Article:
The Christmas Card Conumdrum

christmas cards, political correctness, greek orthodox monastery, monastery kenosha, holiday cards, holiday season, christmas, hannukah, kwanzaa, atheist

Every year, I face the same problem. I go to my local drustore, stand in the greeting card aisle, and stare at the rows of holiday cards. Some are snarky, with images of drunk reindeer dancing with a red-faced Santa. Others are religious, with symbols of Christmas or Hannukah of Kwanzaa. And then others are scrubbed clean of any meaning with blurred stars or landscape scenery. With all of these choices, I always have the same dilemma:

What card can I choose that will least offend people this holiday season?

A few years ago, I fell in love with Christmas cards that depicted the birth of Christ from a child's persepctive. Ill and dying children from a hospice in Minnesota drew their interrpetation of the Nativity story, and the cards were sold as a fundraiser for the organization. I promptly bought several and sent them out, thinking I was doing something good while expressing my faith. Not so. Shorthly thereafter, I was approached by an acquaintance who told me that, while she understood the intent behind the card, she couldn't agree with it because she was an atheist. Please, she said, stop sending anything with Jesus on it. Within days,I heard similar complaints from several other people for because they either didn't believe in the story or because the religious overtones made them uncomfortable. What had started out as something I thought was sweet and supportive turned into a personal PR nightmare.

The following year, I decided to pick something more nuetral to prevent the landslide of complaints. I picked a card with dancing cand canes with the bland message, "Wishing you the best this holiday season." Nobody, I thought, could be offended by this, and I sent out a few dozen of them. I was wrong.  A few weeks later, I heard some rumblings from people who knew of my faith. Why, some wondered, couldn't I have picked something more reflective of my beliefs? One person asked me if I was ashamed of being a Christian. Another accused me of caving into the demands of secular society. I tried arguing that it was meant as a gesture of goodwill during the holiday season towards those who don't necessarily share the same beliefs I do. All I got was a lot of disappointed sighs and head-shaking.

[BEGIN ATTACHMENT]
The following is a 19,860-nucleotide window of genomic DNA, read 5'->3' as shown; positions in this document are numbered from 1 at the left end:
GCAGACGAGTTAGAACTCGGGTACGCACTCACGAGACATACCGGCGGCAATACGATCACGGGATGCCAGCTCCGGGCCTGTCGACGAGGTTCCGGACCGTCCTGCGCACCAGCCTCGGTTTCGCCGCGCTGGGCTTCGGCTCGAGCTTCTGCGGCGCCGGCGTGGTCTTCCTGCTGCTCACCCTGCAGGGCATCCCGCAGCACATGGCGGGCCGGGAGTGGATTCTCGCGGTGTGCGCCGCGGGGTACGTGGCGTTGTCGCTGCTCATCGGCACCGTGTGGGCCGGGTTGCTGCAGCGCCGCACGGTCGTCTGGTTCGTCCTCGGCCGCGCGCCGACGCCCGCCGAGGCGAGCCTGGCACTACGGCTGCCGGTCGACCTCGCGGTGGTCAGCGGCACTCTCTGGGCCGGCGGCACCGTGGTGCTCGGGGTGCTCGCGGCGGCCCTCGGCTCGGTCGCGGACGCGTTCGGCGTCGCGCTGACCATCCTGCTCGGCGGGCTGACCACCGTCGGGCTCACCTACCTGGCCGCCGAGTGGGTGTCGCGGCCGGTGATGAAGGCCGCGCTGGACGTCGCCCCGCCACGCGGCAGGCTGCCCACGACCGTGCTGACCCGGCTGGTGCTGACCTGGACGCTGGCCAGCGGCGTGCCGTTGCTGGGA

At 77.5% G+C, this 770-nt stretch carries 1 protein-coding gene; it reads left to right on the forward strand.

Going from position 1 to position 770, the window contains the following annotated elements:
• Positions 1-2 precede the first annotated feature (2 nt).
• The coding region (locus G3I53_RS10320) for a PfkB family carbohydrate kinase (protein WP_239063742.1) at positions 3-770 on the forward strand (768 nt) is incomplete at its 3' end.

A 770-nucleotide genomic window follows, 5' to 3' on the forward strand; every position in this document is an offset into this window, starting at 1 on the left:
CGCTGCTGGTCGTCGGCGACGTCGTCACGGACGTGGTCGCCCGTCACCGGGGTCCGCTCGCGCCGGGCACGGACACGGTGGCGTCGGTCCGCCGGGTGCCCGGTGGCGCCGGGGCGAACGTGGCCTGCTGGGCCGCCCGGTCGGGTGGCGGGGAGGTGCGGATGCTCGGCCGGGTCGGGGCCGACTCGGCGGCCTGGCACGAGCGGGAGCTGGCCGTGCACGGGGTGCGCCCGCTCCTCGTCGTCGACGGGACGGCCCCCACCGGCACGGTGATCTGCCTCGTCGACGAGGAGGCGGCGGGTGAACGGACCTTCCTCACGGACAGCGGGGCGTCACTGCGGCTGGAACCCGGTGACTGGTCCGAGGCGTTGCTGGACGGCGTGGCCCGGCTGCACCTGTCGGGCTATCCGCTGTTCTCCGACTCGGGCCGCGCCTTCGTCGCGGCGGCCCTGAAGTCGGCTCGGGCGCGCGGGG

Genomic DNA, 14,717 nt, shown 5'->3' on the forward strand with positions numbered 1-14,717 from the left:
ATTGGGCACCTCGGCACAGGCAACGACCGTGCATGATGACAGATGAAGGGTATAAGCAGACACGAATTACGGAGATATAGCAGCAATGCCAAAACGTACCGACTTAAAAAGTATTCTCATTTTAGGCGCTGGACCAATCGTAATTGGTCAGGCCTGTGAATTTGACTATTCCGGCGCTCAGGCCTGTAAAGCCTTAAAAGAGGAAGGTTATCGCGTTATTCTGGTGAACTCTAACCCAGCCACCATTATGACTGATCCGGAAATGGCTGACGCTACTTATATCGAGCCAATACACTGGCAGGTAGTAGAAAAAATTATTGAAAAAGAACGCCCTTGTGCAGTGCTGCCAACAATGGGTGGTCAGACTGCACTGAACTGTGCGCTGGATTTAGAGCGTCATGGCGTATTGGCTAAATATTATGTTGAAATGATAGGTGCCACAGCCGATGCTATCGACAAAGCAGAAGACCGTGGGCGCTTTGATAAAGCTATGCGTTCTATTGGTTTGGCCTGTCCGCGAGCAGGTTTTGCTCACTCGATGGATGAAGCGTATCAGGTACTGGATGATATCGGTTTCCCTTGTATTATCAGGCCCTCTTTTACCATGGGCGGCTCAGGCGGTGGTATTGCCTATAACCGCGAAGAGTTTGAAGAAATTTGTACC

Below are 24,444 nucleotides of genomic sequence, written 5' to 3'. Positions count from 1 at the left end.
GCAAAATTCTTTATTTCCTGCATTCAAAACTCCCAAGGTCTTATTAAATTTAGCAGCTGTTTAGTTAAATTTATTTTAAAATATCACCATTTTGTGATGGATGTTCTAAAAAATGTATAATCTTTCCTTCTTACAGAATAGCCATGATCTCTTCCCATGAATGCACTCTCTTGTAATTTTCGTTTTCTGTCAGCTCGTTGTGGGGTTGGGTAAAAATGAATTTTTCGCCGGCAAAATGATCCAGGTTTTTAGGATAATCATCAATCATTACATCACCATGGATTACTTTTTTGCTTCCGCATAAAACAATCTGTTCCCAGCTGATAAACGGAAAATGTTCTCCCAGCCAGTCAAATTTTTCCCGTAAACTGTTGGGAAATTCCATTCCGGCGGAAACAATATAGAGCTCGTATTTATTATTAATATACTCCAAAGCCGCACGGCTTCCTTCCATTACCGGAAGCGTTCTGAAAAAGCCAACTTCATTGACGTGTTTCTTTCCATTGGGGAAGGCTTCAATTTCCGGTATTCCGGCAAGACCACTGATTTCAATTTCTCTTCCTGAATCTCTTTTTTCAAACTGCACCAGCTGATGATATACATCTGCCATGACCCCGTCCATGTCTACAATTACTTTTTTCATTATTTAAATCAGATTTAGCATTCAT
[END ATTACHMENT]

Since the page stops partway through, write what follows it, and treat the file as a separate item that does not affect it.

Since then, I've sworn off holiday cards because the complaints are tiresome. Political correctness can only go so far, and it almost goes to the extreme today. It's hard to accomodate every single person and their beliefs without offending somebody else. Have you managed to do it? If so, I'd love to hear your tricks, because I'm still trying. And, I wonder what about my right to express something as simple as a Christmas card. When did society become so sensitive that a holiday card became a personal attack? I've always viewed cards as a little hello from me to you and your family during the holiday season. It was never meant to be a political statement or attack on you or asserting my faith over yours--but sadly that's what people have turned it into. Still, every year I went to the stores and stared wistfully at the aisles of brightly colored cardstock and dreamt of what could be.

This year, however, I got a little braver. For the first time in many years, I am considering buying Christmas cards and braving the fallout. Why? I joined the Orthodox Church this year, and I wanted to send a little bit of joy to those I know. So, I'm looking at some beautifully illustrated cards from a local monastery--St. John Chrysostomos Greek Orthodox Monastery in Kenosha--that show what the season means to me.

And the best part? They're blank inside for personal messages. Who can complain about that?

Q4U: How do you purchase cards for the holiday season? Have you had people respond to the ones you buy?

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